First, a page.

The opinion of the court was delivered by: LEWIS KAPLAN, District Judge
On December 2, 2002, this Court found Joseph Bremont in civil
contempt for willful failure to pay any portion of the judgment herein
and directed his incarceration pending payment. The incarceration aspect
of the order, however, repeatedly was stayed to permit Bremont to make
and then litigate a motion to vacate the finding of contempt or to modify
the sanction imposed. That motion finally was made on January 29, 2003. A
hearing was held on April 22, 2003, at which time the motion was denied,
the stay of the incarceration provision of the December 2, 2002 order
vacated, and Bremont remanded. On November 4, 2003, the Court granted the
application of Bremont's counsel for leave to withdraw and appointed
David Cooper, Esq., as Bremont's counsel under the Criminal Justice Act.
The Court now is in receipt of two documents from Bremont: a letter
requesting replacement of Mr. Cooper and a purported petition for a writ
of habeas corpus, albeit a petition captioned in this case rather than as
an independent proceeding.
Inasmuch as Bremont is incarcerated and seeks to challenge his
incarceration by a proceeding which is either a petition for a writ of
habeas corpus or something in the nature of such a proceeding, the Court
is empowered to appoint counsel. See 18 U.S.C. § 3006A(a)(1);
Section 2255 Rules, Rule 8(c). As it is far from clear,
however, that Bremont is indigent, the appointment is without prejudice
to the Court's power to direct Bremont to reimburse the government for
the cost of this representation. Bremont's application to relieve Mr.
Cooper is granted, and the CIA attorney on duty on April 14, 2004 is
appointed counsel for Bremont in his place. The Court takes this action
without making any finding as to the purported justifications for this
action advanced by Bremont.
The purported petition for a writ of habeas corpus contends that
Bremont's incarceration violates his constitutional rights because he is
indigent and unable to purge himself of contempt by making the required payment. He contends also that his
incarceration prevents him from going to Florida to demand a speedy trial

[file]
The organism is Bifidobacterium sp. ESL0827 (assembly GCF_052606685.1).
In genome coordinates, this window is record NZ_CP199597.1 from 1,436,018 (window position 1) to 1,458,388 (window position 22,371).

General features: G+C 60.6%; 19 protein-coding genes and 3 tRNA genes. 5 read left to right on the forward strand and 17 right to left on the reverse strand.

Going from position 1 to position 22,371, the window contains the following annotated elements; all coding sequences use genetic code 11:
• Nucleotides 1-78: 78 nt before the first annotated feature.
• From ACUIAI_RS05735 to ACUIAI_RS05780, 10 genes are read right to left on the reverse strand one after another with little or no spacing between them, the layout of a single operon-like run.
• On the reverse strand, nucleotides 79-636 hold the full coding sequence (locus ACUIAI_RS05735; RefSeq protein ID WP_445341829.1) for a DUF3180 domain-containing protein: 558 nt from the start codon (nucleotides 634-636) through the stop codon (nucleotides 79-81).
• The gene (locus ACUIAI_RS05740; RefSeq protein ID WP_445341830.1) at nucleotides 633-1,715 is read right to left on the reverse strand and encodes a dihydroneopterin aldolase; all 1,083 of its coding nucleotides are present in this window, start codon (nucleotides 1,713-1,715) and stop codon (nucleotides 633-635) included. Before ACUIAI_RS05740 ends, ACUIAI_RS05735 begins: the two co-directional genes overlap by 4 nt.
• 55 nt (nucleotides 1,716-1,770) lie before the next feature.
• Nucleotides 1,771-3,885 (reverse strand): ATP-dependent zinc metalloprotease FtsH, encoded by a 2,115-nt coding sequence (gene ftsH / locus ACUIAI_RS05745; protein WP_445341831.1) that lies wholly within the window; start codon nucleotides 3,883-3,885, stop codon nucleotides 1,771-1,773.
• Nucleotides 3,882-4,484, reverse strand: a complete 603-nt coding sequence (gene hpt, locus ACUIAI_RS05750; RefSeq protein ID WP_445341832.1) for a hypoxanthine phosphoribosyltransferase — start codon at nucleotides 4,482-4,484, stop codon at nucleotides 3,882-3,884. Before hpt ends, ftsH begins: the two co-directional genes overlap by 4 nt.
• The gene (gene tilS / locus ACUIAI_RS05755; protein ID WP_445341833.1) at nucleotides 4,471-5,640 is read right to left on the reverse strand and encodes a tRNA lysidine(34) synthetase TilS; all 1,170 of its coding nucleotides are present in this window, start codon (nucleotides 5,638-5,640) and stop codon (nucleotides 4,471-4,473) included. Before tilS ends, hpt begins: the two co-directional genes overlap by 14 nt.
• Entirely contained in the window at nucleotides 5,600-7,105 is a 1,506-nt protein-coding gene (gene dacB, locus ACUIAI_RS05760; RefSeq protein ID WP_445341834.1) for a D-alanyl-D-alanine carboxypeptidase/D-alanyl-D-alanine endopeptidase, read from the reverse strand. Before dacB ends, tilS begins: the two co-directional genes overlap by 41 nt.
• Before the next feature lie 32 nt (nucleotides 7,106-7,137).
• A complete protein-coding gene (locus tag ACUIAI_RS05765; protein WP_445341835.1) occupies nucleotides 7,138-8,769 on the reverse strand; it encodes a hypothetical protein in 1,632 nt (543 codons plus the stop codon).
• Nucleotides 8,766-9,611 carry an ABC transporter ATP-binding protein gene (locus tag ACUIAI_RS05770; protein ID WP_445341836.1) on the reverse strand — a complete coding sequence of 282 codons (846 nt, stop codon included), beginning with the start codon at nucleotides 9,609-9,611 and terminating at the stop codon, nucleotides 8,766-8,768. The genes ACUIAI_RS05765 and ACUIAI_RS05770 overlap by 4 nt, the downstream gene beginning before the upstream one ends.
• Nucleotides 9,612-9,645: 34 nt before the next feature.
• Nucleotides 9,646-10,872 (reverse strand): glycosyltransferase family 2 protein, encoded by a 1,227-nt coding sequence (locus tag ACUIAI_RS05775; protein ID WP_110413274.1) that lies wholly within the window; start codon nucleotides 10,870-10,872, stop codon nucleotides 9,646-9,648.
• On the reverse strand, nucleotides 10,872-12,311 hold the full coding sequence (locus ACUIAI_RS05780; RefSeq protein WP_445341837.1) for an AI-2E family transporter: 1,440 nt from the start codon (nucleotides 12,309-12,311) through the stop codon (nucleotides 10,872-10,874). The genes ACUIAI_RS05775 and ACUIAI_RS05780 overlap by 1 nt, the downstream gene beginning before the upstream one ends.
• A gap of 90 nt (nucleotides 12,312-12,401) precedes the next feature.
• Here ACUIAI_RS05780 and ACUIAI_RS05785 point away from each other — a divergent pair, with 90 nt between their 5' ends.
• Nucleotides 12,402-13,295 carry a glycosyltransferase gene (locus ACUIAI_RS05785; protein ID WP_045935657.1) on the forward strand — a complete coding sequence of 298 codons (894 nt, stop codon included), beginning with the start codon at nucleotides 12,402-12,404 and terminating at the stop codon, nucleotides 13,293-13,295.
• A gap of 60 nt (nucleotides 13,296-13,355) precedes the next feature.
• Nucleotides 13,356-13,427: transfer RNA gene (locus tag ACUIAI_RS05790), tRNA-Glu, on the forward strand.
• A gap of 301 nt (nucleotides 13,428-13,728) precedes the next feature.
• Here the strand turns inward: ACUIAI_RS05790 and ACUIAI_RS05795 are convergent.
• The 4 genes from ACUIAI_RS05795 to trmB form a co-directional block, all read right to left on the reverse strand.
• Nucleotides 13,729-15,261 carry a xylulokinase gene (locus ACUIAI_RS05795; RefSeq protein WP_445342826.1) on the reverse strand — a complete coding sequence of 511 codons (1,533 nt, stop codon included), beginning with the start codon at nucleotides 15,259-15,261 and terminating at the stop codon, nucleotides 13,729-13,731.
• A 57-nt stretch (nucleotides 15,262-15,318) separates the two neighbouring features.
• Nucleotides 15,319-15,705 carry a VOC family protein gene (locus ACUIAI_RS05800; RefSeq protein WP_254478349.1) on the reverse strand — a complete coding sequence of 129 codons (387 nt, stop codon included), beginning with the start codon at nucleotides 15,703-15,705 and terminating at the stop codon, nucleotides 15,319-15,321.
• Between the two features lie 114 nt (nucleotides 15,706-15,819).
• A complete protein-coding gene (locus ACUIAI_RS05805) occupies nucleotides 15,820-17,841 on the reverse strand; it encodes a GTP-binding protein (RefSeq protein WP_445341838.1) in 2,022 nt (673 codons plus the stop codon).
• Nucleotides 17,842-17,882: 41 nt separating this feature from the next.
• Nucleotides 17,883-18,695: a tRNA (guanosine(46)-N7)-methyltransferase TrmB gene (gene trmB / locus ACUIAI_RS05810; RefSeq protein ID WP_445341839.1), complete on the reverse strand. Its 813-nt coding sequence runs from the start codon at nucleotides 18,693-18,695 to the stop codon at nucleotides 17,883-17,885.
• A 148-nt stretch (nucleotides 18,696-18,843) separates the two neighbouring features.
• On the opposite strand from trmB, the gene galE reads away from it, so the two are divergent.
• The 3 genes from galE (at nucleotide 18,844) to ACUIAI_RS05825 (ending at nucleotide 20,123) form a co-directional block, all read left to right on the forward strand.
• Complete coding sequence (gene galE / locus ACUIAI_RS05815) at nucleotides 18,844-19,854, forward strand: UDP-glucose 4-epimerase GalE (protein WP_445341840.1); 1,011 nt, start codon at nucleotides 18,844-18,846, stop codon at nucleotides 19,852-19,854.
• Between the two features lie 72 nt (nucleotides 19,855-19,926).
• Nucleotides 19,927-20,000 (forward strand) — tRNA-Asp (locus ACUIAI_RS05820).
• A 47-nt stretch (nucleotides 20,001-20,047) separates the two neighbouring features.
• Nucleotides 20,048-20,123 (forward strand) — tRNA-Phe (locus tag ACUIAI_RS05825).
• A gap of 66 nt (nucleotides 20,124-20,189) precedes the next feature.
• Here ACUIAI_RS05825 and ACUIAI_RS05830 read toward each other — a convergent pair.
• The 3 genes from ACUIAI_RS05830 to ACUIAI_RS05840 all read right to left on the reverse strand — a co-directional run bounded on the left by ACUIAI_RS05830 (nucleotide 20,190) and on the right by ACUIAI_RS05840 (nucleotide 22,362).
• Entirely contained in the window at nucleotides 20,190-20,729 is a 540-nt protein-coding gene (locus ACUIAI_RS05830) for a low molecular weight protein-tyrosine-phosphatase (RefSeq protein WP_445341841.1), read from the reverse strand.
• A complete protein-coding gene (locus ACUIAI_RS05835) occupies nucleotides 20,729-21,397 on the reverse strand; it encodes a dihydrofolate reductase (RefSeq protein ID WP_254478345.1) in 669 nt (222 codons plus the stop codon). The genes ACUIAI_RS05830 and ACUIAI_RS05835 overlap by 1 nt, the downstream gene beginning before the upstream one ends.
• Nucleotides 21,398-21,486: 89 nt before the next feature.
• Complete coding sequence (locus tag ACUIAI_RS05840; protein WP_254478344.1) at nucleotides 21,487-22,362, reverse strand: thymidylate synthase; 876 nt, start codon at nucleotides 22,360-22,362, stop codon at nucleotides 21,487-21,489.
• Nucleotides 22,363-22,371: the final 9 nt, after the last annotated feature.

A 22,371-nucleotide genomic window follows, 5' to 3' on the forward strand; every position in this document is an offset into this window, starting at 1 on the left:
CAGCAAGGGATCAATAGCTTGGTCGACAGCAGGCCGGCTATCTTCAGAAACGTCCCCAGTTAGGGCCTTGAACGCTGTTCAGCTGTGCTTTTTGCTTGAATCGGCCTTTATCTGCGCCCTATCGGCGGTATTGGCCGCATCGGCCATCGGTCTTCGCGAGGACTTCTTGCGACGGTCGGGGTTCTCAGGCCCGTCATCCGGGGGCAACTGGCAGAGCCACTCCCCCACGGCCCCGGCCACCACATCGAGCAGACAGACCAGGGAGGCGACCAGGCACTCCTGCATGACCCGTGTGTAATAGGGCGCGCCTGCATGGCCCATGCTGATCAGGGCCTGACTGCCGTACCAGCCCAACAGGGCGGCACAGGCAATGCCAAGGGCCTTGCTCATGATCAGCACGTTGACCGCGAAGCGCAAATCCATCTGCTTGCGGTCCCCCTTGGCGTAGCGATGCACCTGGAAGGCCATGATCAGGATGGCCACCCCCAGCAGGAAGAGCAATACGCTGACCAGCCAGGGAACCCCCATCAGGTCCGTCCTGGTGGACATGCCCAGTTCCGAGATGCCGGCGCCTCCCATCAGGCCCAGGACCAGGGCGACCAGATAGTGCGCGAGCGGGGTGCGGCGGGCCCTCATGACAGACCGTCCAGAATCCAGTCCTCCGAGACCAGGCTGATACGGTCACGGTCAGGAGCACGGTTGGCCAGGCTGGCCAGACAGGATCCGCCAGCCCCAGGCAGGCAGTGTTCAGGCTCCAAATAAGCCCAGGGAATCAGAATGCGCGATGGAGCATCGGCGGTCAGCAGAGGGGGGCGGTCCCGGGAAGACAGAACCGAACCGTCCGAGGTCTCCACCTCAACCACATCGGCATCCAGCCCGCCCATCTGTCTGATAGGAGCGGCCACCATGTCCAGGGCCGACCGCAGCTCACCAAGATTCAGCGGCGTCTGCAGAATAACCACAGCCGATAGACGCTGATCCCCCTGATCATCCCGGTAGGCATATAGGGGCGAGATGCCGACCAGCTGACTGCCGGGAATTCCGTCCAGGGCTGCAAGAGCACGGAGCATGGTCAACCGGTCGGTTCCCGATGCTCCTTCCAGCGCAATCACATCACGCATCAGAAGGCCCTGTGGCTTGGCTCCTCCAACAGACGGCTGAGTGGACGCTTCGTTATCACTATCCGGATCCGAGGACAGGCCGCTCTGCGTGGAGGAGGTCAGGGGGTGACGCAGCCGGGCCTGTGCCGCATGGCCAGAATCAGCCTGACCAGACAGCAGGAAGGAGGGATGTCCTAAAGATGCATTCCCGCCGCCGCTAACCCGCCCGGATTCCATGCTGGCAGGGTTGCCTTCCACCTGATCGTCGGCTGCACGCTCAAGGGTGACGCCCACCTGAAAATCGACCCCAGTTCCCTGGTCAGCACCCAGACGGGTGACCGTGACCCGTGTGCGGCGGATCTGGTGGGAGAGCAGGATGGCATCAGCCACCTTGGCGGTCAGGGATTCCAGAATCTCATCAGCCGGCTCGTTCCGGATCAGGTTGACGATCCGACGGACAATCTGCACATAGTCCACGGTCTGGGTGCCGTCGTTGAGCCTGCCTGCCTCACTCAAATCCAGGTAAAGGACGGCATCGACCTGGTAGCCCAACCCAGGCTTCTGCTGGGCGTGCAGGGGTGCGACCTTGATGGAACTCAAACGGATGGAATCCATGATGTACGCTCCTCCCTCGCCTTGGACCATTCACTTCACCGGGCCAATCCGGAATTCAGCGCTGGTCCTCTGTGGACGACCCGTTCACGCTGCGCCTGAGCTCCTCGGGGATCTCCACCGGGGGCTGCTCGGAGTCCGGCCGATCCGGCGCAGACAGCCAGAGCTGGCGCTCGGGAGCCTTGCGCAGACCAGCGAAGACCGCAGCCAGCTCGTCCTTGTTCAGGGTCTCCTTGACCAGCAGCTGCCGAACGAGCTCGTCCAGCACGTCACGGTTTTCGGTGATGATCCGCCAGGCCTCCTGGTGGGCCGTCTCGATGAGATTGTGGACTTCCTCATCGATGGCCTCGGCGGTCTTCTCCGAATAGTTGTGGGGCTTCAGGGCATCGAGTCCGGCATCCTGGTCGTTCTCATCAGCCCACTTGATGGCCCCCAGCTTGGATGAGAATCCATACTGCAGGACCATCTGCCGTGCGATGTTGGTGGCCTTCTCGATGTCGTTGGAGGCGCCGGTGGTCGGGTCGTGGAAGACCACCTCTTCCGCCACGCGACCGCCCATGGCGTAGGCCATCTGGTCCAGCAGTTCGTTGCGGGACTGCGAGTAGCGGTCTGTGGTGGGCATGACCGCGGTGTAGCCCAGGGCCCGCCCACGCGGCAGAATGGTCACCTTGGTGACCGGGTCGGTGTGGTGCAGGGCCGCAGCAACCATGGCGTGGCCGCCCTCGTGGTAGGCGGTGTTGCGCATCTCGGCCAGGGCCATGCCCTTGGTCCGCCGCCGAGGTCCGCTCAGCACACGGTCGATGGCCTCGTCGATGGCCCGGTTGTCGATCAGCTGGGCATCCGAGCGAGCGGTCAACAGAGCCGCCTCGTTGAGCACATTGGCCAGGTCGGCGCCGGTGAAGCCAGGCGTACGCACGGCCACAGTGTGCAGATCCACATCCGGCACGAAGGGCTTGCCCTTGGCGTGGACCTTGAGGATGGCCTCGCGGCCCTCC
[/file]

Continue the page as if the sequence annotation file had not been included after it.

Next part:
on an indictment returned against him in the Middle District of Florida,
evidently in 2000.
Insofar as Bremont seeks his release on the ground that his alleged
indigency makes compliance with the consent judgment impossible and, in
consequence, his continued incarceration for civil contempt in order to
coerce that compliance unlawful, the issue is more properly raised as a
motion in this action than by a separate petition for a writ of habeas
corpus. The Court so treats it. At bottom, however, there is nothing in
Bremont's papers that the Court has not considered and found wanting
previously save for a conclusory reference to an alleged affidavit of
October 15, 2003, which does not appear on the docket in this case. Thus,
apart from the passage of time, there is no greater reason for the Court
now to conclude that Bremont is unable to pay than there was previously,
when it denied his motion. This application too therefore is denied,
although it always is open to Bremont to make a properly supported motion
making an adequate evidentiary and legal showing.
Insofar as Bremont seeks his release on the ground that his
incarceration pursuant to the order of this Court somehow is interfering
with the prompt disposition of the indictment pending against him in
Florida, he has come to the wrong court. The United States District Court
for the Middle District of Florida has full power to rule on any speedy
trial application Bremont may make, to appoint (if it has not already
appointed) counsel to represent him, and otherwise to take all actions
that may be necessary to protect Bremont's rights. Thus, that aspect of
his purported petition is denied as well.
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